“Our budget development process, for instance, has been shortened considerably. Everyone can add their input and make changes to the budgets and then instantly see how their changes will affect all other areas of the operation,” Gilman continues. “The beauty of this system is that we can see how our assumptions about a particular catalog campaign actually did and how it impacted the entire enterprise, not just individual [departmental] financials.”
Gilman compares this instant access to actionable data to the company’s old way of gathering needed information. Before Geac PM was implemented, requesting or querying the database would put a good deal of stress on the transactional data-retrieval process, she recalls. “So we often had to run queries in the evening, and other times we would get a lot of out-of-date information, often by a month or more,” she notes. Carstens adds that even after getting the reports, they often required a good deal of manual manipulation to garner the necessary data.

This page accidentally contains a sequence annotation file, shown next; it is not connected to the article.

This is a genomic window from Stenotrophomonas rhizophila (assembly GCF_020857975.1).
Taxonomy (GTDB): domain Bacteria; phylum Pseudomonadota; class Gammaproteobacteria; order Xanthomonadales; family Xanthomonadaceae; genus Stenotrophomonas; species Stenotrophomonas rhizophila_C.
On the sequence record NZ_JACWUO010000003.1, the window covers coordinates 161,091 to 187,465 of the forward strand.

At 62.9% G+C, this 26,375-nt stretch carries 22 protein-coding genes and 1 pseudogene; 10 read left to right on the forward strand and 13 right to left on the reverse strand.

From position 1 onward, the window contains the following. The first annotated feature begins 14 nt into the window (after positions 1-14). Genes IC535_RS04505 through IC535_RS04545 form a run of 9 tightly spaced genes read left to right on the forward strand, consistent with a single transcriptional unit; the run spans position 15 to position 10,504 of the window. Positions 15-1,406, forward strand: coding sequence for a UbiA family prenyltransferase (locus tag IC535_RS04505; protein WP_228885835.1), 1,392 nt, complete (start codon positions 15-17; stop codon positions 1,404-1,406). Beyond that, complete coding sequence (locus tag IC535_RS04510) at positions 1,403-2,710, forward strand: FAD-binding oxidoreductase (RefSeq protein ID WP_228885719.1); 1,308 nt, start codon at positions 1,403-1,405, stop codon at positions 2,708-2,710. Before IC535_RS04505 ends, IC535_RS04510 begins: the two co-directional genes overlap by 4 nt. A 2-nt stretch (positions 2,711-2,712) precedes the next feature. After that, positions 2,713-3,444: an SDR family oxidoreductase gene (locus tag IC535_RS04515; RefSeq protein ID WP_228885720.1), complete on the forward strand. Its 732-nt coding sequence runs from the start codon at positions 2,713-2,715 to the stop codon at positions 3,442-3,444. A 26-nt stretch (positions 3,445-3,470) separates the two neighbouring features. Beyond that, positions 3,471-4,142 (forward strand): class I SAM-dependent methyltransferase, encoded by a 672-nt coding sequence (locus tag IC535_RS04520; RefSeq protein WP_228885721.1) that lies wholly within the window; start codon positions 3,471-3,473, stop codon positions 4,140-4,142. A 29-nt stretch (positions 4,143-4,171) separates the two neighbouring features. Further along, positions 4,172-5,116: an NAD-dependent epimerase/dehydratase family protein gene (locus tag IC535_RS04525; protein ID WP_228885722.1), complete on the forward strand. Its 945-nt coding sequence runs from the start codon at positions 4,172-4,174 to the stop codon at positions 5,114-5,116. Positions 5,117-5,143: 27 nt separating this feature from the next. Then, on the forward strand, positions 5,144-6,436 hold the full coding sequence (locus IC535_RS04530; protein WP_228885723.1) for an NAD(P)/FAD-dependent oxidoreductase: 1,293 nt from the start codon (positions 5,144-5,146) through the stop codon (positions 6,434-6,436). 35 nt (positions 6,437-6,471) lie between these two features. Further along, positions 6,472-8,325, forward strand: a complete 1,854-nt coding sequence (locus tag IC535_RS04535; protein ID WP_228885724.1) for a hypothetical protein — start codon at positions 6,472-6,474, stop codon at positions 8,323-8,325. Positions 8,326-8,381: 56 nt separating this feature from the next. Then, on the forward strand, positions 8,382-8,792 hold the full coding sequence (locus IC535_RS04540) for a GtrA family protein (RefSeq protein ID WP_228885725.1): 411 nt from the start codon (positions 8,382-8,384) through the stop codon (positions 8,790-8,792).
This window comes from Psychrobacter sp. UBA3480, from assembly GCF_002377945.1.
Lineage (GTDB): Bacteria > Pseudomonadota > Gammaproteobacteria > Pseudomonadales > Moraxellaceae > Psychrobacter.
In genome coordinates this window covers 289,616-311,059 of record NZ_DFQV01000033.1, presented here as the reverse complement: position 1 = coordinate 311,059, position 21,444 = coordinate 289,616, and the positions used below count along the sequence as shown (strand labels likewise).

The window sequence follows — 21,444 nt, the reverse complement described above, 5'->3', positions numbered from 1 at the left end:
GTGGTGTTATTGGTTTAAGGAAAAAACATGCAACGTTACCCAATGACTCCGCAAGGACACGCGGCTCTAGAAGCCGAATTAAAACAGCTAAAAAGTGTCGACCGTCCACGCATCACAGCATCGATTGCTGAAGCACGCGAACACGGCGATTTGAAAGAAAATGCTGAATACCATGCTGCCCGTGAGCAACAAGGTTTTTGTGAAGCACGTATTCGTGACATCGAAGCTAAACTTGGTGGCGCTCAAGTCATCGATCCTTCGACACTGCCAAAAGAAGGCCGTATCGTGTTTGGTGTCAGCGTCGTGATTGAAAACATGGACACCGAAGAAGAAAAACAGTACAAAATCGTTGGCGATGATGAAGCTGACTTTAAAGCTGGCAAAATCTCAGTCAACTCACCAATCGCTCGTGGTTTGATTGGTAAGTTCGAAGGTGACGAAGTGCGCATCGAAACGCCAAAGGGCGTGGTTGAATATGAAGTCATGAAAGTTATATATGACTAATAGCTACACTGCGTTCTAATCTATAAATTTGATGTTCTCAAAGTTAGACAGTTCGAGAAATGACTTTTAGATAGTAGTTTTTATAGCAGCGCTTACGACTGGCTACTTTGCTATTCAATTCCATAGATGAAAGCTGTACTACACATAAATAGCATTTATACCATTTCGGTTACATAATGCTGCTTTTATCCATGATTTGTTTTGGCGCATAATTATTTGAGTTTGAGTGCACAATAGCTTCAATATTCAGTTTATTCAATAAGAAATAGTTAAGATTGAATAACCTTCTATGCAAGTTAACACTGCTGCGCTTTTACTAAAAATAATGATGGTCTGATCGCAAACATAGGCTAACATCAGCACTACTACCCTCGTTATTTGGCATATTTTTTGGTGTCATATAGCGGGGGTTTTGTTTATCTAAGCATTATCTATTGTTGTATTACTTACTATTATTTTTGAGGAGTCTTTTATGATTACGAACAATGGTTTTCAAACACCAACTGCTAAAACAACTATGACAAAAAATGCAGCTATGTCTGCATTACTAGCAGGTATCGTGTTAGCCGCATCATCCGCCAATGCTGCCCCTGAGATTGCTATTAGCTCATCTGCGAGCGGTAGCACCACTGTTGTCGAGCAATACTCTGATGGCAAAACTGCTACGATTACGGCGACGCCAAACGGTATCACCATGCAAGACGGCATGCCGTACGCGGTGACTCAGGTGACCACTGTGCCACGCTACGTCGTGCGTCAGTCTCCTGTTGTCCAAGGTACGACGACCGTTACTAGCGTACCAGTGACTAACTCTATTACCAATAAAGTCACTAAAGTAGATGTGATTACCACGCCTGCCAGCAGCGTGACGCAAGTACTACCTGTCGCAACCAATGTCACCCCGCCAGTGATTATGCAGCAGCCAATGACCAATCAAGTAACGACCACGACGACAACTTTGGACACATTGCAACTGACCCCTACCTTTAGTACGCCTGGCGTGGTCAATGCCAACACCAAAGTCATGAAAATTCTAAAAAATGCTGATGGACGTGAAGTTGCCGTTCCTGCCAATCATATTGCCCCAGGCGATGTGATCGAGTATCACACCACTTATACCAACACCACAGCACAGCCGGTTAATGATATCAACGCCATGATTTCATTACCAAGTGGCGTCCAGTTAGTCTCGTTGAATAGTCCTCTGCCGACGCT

Says Gilman, “But we’re in the fast-paced, direct-to-consumer business, and we needed managerial tools that enabled us to retrieve data quickly so that we could react quickly.” Now with the Geac PM system, Miles Kimball’s CEO, for example, “can take a quick glimpse and see how our strategies actually are impacting the entire operation,” she says. Plus, Gilman continues, the data are offered up to managers’ desktops “in a graphical, colorful format that’s very intuitive and easy to understand.”
The third and final phase of the Geac PM implementation, which was still ongoing as of March, will bring a strategy module online. Once that portion of the program is operational, Gilman says, managers will be able to devise specific operational tactics and assign responsibility for achieving those goals. Performance then can be tracked through the Geac PM program.